Director: Yoon Je-Kyun
Writer: Park Soo-Jin
Cast: Hwang Jung-Min, Kim Yunjin, Oh Dal-Su, Jung Jin-Young, Jang Young-Nam, Ra Mi-Ran, Hong Suk-Youn, Kim Seul-Gi, Lee Hyun, Uhm Ji-Sung, Jang Dae-Woong
Running Time: 126 min.
By Paul Bramhall
When a major Korean studio decides it’s time to churn out a crowd pleasing blockbuster for the masses, things normally go one of two ways. We either get movies which aim purely for the heart strings like 2013’s Miracle in Cell No.7, or we get movies which aim squarely to tap into Koreans deep rooted patriotism, such was the case with 2014’s The Admiral: Roaring Currents. Both choices will inevitably involve soaring bombastic scores, moments of overwhelming melodrama, and basically be the cinematic equivalent of an emotional roller coaster. Of course there’s nothing wrong with any of that, these movies rarely pretend to be something they’re not, so going into them, one should know what to expect.
With Ode to My Father, director Yoon Je-kyoon goes for the double whammy. He does this by incorporating a story which seems to have the sole purpose of eliciting as many tears as possible, while at the same time presenting the audience with the constant hardships the elder generation of Koreans went through to make the country what it is today. Je-kyoon is no stranger to combining melodrama and spectacle, having also been at the helm of the wildly uneven 2009 tsunami disaster movie Haeundae.
What’s more interesting perhaps is that he’s working from a script written by Park Su-jin. Su-jin most recently scripted the action comedies Quick and The Spy, both movies that involved a lot of general shouting and gurning in the name of entertainment. Ode to My Father on the other hand, plays out as an epic decade spanning tale of one man’s dedication to his family in the face of much resistance and turmoil, so in comparison to her previous efforts, I hoped for a touch of subtlety to be added to proceedings.
However, once you get past the first few minutes, you quickly realize this isn’t going to be the case. Opening with a tracking shot of a butterfly fluttering against a blue sky, we’re soon following it through the modern day street markets of Busan, before finally settling on an elderly couple sitting on a rooftop. It’s a sequence that seems to be dripping with sentimentality before even a single word has been spoken. The couple is played by Hwang Jeong-min and Kim Yoon-jin, both well disguised under some very convincing aged make-up to make them look like they’re in their twilight years.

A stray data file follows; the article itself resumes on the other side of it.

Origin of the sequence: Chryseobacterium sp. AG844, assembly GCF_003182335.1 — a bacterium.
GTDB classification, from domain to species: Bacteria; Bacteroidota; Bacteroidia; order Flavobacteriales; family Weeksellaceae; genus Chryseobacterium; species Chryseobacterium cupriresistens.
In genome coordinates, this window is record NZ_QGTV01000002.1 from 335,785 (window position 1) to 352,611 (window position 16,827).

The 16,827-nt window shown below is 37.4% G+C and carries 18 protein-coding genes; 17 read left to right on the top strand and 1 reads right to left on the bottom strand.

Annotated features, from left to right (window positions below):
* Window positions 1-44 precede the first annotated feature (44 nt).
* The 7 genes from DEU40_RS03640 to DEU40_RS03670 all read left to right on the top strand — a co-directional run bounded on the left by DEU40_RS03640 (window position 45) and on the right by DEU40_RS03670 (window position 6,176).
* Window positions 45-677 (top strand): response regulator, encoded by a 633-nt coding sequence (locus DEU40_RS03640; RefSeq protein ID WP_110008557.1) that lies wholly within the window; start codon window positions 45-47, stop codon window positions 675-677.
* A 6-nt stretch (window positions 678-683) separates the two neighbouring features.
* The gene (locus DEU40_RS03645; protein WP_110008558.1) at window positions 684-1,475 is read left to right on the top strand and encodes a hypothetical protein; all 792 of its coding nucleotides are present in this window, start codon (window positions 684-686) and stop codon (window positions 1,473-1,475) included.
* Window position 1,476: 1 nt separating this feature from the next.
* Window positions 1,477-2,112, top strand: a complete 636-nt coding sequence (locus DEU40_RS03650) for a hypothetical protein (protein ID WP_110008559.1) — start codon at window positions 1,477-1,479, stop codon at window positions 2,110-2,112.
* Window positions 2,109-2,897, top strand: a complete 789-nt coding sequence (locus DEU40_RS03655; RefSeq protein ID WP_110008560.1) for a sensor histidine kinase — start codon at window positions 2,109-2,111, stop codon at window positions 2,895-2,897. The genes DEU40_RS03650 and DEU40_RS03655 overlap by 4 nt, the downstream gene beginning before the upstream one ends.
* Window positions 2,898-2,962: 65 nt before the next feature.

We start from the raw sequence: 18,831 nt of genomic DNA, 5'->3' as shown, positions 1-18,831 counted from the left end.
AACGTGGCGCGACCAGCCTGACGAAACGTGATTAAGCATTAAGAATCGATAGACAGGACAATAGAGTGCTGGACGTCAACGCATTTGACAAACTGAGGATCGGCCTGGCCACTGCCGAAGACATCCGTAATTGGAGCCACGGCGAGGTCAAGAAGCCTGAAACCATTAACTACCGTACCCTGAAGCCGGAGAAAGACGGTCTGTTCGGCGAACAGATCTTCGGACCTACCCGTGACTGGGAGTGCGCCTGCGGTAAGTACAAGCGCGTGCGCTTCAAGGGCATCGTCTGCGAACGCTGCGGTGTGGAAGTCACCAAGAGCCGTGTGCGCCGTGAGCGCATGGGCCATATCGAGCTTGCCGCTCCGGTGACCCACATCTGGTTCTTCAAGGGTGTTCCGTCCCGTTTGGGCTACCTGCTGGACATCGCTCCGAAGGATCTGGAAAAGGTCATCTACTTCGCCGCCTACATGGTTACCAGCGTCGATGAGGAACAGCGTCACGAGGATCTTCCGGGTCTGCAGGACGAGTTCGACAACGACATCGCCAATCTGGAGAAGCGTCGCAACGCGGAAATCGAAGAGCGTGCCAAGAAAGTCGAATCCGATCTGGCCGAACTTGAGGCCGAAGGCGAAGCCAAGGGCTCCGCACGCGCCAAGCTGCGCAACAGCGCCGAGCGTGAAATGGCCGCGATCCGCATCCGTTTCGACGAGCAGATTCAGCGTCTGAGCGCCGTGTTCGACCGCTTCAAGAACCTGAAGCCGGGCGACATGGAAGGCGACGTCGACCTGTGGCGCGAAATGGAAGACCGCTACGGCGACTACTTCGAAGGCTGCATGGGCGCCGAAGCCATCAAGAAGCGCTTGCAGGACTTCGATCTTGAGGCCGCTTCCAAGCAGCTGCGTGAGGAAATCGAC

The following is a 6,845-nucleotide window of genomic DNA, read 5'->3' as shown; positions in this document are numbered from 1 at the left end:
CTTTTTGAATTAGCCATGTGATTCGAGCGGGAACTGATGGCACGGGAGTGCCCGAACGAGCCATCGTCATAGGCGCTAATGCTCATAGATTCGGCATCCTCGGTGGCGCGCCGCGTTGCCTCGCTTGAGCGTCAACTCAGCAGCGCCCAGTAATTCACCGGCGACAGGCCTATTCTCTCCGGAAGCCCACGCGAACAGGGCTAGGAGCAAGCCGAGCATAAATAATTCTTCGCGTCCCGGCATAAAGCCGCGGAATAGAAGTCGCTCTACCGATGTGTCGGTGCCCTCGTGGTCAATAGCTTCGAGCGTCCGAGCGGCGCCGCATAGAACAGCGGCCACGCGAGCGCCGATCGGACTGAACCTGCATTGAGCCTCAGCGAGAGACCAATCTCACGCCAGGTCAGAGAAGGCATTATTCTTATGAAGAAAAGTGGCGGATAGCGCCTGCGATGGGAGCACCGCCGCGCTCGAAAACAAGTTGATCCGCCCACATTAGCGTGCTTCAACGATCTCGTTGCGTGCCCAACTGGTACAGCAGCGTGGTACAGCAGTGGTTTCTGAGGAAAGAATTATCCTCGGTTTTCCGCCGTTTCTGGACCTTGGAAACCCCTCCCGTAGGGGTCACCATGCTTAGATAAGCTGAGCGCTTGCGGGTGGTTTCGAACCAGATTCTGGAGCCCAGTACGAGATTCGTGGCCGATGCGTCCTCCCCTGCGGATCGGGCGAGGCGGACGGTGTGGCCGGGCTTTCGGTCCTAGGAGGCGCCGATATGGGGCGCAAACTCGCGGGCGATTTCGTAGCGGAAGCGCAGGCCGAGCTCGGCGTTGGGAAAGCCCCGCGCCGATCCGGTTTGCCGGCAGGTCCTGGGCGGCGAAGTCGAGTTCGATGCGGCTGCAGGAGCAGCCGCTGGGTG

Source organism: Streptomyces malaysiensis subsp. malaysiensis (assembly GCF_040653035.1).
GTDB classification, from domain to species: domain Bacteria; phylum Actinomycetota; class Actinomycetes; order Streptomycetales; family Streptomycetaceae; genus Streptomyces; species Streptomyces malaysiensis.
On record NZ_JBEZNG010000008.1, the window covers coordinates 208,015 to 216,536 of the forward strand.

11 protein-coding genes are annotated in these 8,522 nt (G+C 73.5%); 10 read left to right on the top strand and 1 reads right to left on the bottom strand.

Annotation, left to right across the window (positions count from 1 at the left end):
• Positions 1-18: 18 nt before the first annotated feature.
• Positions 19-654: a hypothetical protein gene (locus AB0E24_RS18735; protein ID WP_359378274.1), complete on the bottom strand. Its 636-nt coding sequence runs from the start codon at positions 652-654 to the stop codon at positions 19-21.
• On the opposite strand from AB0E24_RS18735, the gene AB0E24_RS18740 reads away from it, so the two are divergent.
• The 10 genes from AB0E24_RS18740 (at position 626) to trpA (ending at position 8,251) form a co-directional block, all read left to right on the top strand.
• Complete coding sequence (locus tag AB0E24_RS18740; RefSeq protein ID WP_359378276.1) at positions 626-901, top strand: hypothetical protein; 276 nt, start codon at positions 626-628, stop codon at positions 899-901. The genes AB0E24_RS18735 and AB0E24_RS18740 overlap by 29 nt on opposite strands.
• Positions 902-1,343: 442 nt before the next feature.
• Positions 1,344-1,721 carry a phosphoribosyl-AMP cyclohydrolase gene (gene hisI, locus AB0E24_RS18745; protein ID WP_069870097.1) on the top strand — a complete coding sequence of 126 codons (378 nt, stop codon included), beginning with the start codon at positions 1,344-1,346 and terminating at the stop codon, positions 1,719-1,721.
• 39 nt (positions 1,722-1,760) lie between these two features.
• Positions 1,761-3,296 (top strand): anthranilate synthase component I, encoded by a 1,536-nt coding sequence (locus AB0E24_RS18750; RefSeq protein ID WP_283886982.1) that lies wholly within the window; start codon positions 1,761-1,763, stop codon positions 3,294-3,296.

Jeong-min is one of those actors who’s able to make almost anything he’s in watchable. From starring alongside the likes of Choi Min-sik in gangster movies such as The New World, to taking the lead in Ryoo Seung-wan’s cop thriller The Unjust, he rarely puts in a bad performance. Yoon-jin remains most well known for her role in the US drama series Lost, as well as playing the pivotal role in the movie which broke Korean cinema out on an international level, Shiri. Here they both have great chemistry with each other, and it’s their relationship which forms the heart of the movie.
That being said, Ode to My Father will no doubt be an acquired taste outside of Korean shores. It’s very much a movie which has been made for a domestic audience, and in that regard it’s been a massive success, currently ranking as the second highest grossing domestic film in Korean cinema history. Nostalgia no doubt plays a huge part in this, with the movies largest audience being members in their 40’s, who made up almost 35% of total ticket sales. It’s easy to see why, as Jeong-min’s character almost plays out like an under-fire tour guide through some of the most tumultuous times in recent Korean history.